(en)National Day of Conscience to End Sweatshop Abuses

Lyn and Shawn (linjin@tao.ca)
Mon, 2 Jun 1997 20:06:07 pst

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Date sent: Mon, 2 Jun 1997 19:32:13 -0700 (PDT) To: clr From: Mike Rhodes <clr2@igc.apc.org> Subject: Call Goes Out for Oct. 4th National Day of Conscience to End Sweatshop Abuses

Labor Alerts/Labor News a service of Campaign for Labor Rights Call Goes Out for Oct. 4th National Day of Conscience to End Sweatshop Abuses!!! Summary: A call for a National Day of Conscience to End Sweatshop Abuses has been put out for October 4, 1997, by the National Labor Committee, the People of Faith Network, the United Methodist Church Women's Division and the Union of Needletrades, Industrial and Textile Employees (UNITE!). The National Day of Conscience would involve public actions by groups of citizens all across the U.S. and internationally on Saturday, October 4, calling for a stronger "Accord to Address Sweatshop Abuses" from the President's Task Force. If the Accord can be significantly strengthened, the Day of Conscience will also initiate a Holiday Season of Conscience in which consumers can reward the companies that have signed on the Accord and punish the companies that have refused. Background: President Clinton has given the Task Force to Address Sweatshop Abuses six months to report back to the White House to elaborate the content of the standards it agreed to in April and to establish concrete structural mechanisms for implementation of the Accord. In the mind of the public, two issues especially demand further attention: independent monitoring and a living wage. The language in the accord must be strengthened to assure that the principle of truly independent monitoring is not co-opted or undermined. "We are in a very strong position to achieve this common sense approach," according to Charles Kernagan of the National Labor Committee in New York. "Even the New York Times editorial board," he said, "is calling upon the Task Force to guarantee real independent monitoring." On the wage issue, the Accord at least opens the door to drive home the fact that legal minimum wages are frequently set below subsistence levels, and that, at the very least, a subsistence wage, tied to the cost of basic necessities is essential to end sweatshop abuses. The groups organizing the National Day of Conscience have declared that the White House Task Force Accord--while far from adequate in its present form--does, nonetheless, represent a very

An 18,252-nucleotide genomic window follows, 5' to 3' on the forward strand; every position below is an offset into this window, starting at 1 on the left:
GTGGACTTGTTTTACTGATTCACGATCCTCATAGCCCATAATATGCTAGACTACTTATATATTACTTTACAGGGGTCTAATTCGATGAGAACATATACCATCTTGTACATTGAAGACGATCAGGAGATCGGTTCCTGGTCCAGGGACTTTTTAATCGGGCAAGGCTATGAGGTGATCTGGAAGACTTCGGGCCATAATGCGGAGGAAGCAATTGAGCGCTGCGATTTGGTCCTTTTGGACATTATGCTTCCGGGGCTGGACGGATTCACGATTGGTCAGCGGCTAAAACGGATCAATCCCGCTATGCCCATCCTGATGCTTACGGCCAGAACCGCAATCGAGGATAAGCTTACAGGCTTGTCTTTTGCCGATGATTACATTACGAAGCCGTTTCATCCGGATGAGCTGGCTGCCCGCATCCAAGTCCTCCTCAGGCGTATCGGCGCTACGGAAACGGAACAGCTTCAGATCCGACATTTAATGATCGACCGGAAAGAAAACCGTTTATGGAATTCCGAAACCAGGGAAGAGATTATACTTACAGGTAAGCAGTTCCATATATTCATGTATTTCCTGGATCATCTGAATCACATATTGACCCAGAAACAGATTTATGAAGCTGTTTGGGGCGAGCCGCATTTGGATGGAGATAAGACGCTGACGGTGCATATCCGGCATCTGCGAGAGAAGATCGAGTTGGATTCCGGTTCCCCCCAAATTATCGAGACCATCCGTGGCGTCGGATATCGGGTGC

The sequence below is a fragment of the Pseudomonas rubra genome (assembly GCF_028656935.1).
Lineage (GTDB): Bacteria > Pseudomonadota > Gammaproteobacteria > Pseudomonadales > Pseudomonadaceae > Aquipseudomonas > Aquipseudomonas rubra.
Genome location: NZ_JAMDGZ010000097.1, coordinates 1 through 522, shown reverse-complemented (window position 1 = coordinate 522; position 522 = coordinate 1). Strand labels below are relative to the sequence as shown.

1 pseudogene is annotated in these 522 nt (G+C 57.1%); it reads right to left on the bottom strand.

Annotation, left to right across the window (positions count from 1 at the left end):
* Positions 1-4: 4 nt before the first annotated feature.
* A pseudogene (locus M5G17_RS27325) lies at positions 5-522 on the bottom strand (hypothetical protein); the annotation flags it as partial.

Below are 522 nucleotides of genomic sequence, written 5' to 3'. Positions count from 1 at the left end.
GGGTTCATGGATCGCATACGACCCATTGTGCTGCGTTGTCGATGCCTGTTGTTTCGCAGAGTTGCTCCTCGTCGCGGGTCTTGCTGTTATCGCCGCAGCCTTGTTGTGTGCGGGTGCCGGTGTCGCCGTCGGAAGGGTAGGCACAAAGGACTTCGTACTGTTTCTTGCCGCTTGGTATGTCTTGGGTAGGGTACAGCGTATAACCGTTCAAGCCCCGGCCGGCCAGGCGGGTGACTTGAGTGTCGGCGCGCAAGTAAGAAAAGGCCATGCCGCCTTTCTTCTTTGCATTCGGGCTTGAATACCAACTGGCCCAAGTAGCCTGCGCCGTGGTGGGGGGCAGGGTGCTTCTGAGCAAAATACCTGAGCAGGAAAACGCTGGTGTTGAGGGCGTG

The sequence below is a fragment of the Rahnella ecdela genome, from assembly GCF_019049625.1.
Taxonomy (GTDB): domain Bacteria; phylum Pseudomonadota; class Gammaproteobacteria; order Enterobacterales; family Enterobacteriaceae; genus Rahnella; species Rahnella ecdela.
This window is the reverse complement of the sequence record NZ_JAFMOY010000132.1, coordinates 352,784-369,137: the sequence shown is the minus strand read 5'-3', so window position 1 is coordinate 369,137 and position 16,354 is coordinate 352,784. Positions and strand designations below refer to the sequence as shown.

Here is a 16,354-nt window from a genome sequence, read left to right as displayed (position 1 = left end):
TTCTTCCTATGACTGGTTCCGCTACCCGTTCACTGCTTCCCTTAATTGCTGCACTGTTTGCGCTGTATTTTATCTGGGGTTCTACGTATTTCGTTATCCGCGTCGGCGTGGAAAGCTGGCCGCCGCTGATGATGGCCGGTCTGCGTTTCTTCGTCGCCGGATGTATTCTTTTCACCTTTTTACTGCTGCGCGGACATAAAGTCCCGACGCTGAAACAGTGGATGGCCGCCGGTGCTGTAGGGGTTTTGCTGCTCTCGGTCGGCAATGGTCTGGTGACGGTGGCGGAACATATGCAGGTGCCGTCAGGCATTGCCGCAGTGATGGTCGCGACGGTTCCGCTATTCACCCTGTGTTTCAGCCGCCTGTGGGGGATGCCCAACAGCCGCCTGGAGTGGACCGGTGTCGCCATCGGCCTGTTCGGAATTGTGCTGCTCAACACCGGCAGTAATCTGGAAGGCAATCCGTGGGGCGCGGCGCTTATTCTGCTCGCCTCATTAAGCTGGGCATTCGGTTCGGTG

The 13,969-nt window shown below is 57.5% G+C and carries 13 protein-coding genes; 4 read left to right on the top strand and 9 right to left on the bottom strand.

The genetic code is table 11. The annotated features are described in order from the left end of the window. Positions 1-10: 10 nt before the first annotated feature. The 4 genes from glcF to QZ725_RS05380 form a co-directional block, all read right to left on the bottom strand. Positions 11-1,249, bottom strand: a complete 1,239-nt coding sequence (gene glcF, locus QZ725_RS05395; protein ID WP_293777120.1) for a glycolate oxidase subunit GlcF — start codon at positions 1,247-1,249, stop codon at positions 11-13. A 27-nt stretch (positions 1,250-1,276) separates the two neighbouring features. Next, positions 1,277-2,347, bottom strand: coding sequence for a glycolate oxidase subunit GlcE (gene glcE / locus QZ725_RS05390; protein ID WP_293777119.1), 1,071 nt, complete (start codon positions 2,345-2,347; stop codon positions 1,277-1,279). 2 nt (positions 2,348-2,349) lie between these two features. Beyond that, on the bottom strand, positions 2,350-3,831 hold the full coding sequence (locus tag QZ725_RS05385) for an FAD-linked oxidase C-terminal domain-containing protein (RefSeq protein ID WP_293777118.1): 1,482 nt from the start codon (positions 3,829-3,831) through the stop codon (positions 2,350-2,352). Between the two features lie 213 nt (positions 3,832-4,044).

significant opportunity to involve major public support in the movement to end sweatshops. Sweatshop reform is squarely in the mainstream, carrying the backing of the White House as well as having opened a small fissure in the industry regarding improving corporate accountability for human rights. Action Suggestions: "We do not have to think small," stated the call to action released by the National Labor Committee, "We can think big in terms of national outreach." The organizers call for a "unique and creative day of vigils, leafletting, street theater and music" on October 4. Mobilizing for the Day of Conscience will allow labor rights activists to reach out to an ever-widening network of concerned consumers, while conducting mass popular education on the need for truly independent monitoring and a living wage to be included in any effective accord to end sweatshop abuses. Along with mobilization and educational outreach, organizers hope to obtain a million signatures on a petition which will be sent to the White House and to CEOs in the garment industry. Local groups should take the petition to shopping malls, craft fairs, and picnics this summer and "back to school" in late August and September. If the Accord can be significantly strengthened, consumers across the country will finally have something concrete and direct that they can act on at a national level to end sweatshops. Namely, during the crucial holiday shopping season, they can reward the companies that signed on to the Accord and punish the companies that have refused. Campaign organizers are calling for vigils and demonstrations as well as educational leafletting during the holiday shopping season at targeted retailers who continue to refuse to seriously discuss paying a living wage and open their contractors' factories to inspection by respected, independent local religious and human rights organizations to guarantee respect for human rights. For more information about the National Day of Conscience and the Holiday Season of Conscience or to get a copy of the petition, contact Maggie Poe at the National Labor Committee, 275 7th Ave., New York, NY 10001; Tel: (212) 242-3002; Fax: (212) 242-3821. To receive the Campaign for Labor Rights newsletter, send $35.00 to Campaign for Labor Rights, 1247 "E" Street SE, Washington, DC 20003. To receive a sample copy of the newsletter, send your postal address to clr@igc.apc.org or 541-344-5410. We rely on memberships to help us provide our many services. Please join! Also check out our web site at http://www.compugraph.com/clr If you would like to stop receiving our Labor Alerts, send an email to clr@igc.org with "cancel labor alerts" in the subject line.

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